This bloke's a comedian

6th July 2001 at 01:00
It's a common reaction to Ofsted inspectors. But in the case of Joss Bennathan it's literally true. He's also a theatre director and a scriptwriter. Matthew Brown met him.

By his own admission Joss Bennathan was never an ordinary Ofsted inspector. "I was kind of aberrant," he says. "The popular perception is of someone aged 95, with a face hewn out of granite, deadly serious. I was in my mid-30s and into drama." When Mr Bennathan started inspecting, during Ofsted's first cycle, the drama bit itself was unusual. "I was always a drama specialist," he says. "And back then, most inspectors who looked at drama teaching were English specialists, or into art."

Now 43, Mr Bennathan is still an Ofsted inspector - occasionally - although he is much more besides: actor, stand-up comedian, director of his own theatre company, writer of successful education books, curriculum teaching materials and, most recently, radio comedy. He has provided material for Paul Merton's Radio 4 programme, Late, which has gained positive reviews and a good audience response.

The other writers are an eclectic bunch, including an EastEnders actress and a prize-winning writer of radio commercials. It is Mr Bennathan's first foray into radio and he loves it. "It's different from theatre in that all you've got is the words," he says. "It's the mind that forms the pictures so the writing's got to create those as well as tell stories."

His sketches are all conversations between odd groups of people who've just been to the theatre, such as an impossible elderly mother and her long-suffering son; a gay couple who've split up but decide to meet again; and three blokes who've just been to see Art.

"So much of comedy is to do with punch-line stuff," says Mr Bennathan. "This is more about capturing the way people talk - the way we obscure, avoid, play for time, hide what we mean. My background in education has given me access to all sorts of voices."

Mr Bennathan was invited to write for the show by producer Sarah Parkinson, whom he has known since university, although his spell at university wasn't that long ago. He was diverted from the well-trodden 18-year-olds' path from school to college by acting and fatherhood. Later, in the early 1980s, he started an American studies course at Sussex University. After doing drama and comedy improvisation here and in the United States, he opted for teaching, applying for a PGCE course at Goldsmiths College in London.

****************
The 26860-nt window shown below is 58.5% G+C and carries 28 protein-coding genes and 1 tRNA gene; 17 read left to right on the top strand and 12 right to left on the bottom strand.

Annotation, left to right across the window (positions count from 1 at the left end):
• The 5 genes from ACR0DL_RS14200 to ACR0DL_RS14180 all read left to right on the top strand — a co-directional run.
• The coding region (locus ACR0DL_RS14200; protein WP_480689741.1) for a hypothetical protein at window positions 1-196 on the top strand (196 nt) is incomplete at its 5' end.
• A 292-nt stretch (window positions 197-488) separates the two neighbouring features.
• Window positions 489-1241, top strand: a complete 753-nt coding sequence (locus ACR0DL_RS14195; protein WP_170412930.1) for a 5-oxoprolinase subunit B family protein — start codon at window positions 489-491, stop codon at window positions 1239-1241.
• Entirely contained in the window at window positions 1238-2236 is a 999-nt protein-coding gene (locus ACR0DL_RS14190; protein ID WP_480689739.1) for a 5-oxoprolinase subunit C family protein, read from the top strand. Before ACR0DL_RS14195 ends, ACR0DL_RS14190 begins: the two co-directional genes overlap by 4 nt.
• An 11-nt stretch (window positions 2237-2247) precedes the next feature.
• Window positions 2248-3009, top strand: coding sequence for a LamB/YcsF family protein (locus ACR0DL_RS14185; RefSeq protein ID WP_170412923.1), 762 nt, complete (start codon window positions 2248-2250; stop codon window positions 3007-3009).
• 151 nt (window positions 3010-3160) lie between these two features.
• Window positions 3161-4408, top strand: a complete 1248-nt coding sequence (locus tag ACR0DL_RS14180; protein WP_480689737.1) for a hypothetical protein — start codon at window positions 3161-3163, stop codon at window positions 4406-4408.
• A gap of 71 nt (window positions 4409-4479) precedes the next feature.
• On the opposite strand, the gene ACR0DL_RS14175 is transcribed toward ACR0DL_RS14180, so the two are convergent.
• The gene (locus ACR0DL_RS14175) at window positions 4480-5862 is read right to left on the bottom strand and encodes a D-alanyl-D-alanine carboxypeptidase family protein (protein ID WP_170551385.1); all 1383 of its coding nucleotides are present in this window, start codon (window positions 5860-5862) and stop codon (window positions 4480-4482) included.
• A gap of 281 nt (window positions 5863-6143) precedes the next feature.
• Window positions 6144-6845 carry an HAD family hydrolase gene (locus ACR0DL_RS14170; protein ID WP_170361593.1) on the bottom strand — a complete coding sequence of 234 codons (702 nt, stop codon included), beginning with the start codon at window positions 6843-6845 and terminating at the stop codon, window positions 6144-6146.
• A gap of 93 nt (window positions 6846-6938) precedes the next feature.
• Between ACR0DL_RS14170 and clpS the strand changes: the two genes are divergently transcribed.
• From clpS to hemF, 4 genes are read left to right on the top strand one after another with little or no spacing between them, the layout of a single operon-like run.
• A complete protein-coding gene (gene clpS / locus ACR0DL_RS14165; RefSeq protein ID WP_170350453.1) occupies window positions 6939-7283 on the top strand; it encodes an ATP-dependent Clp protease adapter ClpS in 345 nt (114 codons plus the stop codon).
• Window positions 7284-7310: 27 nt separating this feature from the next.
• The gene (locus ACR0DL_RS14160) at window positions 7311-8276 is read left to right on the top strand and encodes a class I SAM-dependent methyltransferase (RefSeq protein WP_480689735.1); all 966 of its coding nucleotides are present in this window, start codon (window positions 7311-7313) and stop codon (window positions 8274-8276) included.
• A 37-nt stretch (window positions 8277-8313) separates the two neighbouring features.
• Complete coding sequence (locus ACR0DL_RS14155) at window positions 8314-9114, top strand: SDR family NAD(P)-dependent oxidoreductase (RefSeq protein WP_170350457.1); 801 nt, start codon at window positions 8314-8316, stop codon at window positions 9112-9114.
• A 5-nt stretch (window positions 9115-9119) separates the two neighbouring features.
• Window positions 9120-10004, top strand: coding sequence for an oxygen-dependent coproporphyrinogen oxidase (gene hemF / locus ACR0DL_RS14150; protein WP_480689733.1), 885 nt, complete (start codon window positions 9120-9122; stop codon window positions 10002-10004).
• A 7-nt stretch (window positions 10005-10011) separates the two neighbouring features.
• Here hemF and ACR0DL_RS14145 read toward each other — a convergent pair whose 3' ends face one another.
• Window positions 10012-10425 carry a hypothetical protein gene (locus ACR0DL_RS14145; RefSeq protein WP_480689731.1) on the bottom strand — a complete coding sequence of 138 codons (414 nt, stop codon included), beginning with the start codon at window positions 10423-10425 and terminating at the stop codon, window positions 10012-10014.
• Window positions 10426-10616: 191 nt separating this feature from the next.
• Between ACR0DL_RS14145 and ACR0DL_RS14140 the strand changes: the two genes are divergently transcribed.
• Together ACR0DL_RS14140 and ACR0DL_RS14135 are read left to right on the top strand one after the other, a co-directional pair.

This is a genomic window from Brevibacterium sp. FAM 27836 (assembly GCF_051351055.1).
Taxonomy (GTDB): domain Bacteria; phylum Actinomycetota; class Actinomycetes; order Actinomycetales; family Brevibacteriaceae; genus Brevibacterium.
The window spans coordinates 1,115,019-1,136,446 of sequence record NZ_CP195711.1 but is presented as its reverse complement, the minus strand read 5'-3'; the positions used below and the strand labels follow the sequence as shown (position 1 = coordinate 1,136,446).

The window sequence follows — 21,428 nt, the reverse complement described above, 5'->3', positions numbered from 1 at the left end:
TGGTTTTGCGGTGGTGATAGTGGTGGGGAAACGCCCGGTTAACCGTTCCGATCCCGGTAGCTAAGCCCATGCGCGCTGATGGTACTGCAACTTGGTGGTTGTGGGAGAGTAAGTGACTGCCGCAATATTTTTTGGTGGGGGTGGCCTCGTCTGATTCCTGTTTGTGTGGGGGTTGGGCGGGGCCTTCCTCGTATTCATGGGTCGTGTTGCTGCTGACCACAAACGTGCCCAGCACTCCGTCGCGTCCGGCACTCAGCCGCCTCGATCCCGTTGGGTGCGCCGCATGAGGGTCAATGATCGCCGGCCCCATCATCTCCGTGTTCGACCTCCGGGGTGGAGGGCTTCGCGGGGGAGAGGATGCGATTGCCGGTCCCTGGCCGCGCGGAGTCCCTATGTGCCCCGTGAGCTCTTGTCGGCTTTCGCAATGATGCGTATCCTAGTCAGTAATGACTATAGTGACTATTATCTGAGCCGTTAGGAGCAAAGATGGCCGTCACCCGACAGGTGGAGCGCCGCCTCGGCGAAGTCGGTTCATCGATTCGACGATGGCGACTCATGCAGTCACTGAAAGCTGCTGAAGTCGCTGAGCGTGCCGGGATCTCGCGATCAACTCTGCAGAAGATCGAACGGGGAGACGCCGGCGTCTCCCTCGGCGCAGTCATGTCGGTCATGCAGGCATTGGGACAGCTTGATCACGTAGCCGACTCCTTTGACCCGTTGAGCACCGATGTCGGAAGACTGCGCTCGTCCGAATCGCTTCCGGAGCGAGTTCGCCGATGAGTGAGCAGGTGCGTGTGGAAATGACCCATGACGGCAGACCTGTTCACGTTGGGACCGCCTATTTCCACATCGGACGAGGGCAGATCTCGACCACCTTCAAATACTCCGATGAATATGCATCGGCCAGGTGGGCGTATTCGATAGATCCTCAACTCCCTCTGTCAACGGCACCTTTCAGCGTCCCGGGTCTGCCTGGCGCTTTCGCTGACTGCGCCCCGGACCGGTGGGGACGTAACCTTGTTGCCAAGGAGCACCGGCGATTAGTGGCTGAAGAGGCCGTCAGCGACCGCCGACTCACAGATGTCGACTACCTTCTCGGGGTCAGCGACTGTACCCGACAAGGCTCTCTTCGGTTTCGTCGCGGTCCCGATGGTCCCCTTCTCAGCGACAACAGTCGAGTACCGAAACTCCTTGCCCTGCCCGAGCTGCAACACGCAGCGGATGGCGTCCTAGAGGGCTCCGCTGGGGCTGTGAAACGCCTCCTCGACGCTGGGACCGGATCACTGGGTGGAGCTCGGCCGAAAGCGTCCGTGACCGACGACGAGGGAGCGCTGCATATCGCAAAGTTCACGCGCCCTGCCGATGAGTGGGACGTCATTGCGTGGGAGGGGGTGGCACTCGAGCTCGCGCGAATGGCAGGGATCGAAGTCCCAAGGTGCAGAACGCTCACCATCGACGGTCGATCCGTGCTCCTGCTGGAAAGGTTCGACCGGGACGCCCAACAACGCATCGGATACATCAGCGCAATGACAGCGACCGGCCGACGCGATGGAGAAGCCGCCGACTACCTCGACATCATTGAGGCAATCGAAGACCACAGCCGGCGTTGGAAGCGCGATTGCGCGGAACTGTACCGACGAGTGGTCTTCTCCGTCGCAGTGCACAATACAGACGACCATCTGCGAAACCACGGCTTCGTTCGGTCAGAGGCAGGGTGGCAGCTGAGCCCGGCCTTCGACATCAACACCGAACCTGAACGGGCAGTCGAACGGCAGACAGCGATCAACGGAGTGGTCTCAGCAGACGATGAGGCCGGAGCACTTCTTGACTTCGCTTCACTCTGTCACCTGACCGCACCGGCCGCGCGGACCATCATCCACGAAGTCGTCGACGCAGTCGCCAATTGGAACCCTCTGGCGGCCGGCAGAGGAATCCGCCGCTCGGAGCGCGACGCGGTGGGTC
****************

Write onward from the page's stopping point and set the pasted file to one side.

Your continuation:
"I applied more as a stop-gap than anything," he says. "I hadn't enjoyed school, so teaching never occurred to me. But I had such a blast on teaching practice - it was creative, and it accommodated my pastoral interests. I realised it is a very important thing to do, especially drama, which can engage kids who are otherwise not interested in learning; it helps them make sense of the world in a way other subjects can't."

Mr Bennathan began teaching at Lister community school in Newham, east London, and rapidly became head of year. He moved on to New Rush school in Redbridge, a school for emotionally and behaviourally disturbed children, where he was responsible for implementing the national curriculum. Then a headship beckoned, but it wasn't what he wanted so he changed course. "I was thinking of freelancing again, and wanted to get back into drama. And there was a need for inspectors with school experience. The Ofsted work emerged out of that."

He stopped teaching and, in the spaces between inspections, started his own theatre company, Present Moment, and wrote a book on teaching drama, Developing Drama Skills for 11 to 14s.

It seems an incongruous mix, but inspecting was never just a way of earning extra cash. "Actually, I liked the detective aspect of it," he says. "There was a punitive attitude to teachers at the beginning that's done nobody any favours. With Ofsted you know what they are looking for; it's explicit and clear. It's about expectations - if you expect kids to do interesting work in drama, you can and will structure your work to get it. Kids have a right to the best education."

Today, Mr Bennathan has less time for inspecting schools, but his connection with education remains strong. His latest book, Performance Power, is an anthology of extracts from plays suitable for GCSE drama courses. "Some people looked at it and said, 'You can't do this with GCSE kids.' I say, why not?"

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